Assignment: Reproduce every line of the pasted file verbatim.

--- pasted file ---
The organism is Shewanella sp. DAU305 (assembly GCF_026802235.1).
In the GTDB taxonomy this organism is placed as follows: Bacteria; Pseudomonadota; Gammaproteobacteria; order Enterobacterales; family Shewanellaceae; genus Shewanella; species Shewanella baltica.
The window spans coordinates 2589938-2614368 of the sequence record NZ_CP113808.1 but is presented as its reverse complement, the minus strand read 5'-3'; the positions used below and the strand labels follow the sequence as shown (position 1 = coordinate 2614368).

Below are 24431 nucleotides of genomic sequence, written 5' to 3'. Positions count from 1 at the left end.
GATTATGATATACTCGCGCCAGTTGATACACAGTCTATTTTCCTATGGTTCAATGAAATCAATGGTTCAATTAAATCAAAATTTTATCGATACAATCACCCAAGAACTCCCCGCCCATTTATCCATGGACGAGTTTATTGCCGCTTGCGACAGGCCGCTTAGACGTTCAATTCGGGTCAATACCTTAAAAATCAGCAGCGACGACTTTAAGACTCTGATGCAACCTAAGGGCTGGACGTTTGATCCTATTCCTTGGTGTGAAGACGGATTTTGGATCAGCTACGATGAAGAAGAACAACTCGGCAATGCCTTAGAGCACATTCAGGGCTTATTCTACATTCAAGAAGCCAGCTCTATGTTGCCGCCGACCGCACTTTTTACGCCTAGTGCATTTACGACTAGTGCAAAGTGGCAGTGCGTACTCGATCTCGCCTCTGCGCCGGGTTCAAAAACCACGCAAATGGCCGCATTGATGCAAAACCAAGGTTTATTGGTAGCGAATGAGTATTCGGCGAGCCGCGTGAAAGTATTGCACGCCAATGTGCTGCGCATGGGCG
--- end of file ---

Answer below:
The organism is Shewanella sp. DAU305 (assembly GCF_026802235.1).
In the GTDB taxonomy this organism is placed as follows: Bacteria; Pseudomonadota; Gammaproteobacteria; order Enterobacterales; family Shewanellaceae; genus Shewanella; species Shewanella baltica.
The window spans coordinates 2589938-2614368 of the sequence record NZ_CP113808.1 but is presented as its reverse complement, the minus strand read 5'-3'; the positions used below and the strand labels follow the sequence as shown (position 1 = coordinate 2614368).

Below are 24431 nucleotides of genomic sequence, written 5' to 3'. Positions count from 1 at the left end.
GATTATGATATACTCGCGCCAGTTGATACACAGTCTATTTTCCTATGGTTCAATGAAATCAATGGTTCAATTAAATCAAAATTTTATCGATACAATCACCCAAGAACTCCCCGCCCATTTATCCATGGACGAGTTTATTGCCGCTTGCGACAGGCCGCTTAGACGTTCAATTCGGGTCAATACCTTAAAAATCAGCAGCGACGACTTTAAGACTCTGATGCAACCTAAGGGCTGGACGTTTGATCCTATTCCTTGGTGTGAAGACGGATTTTGGATCAGCTACGATGAAGAAGAACAACTCGGCAATGCCTTAGAGCACATTCAGGGCTTATTCTACATTCAAGAAGCCAGCTCTATGTTGCCGCCGACCGCACTTTTTACGCCTAGTGCATTTACGACTAGTGCAAAGTGGCAGTGCGTACTCGATCTCGCCTCTGCGCCGGGTTCAAAAACCACGCAAATGGCCGCATTGATGCAAAACCAAGGTTTATTGGTAGCGAATGAGTATTCGGCGAGCCGCGTGAAAGTATTGCACGCCAATGTGCTGCGCATGGGCG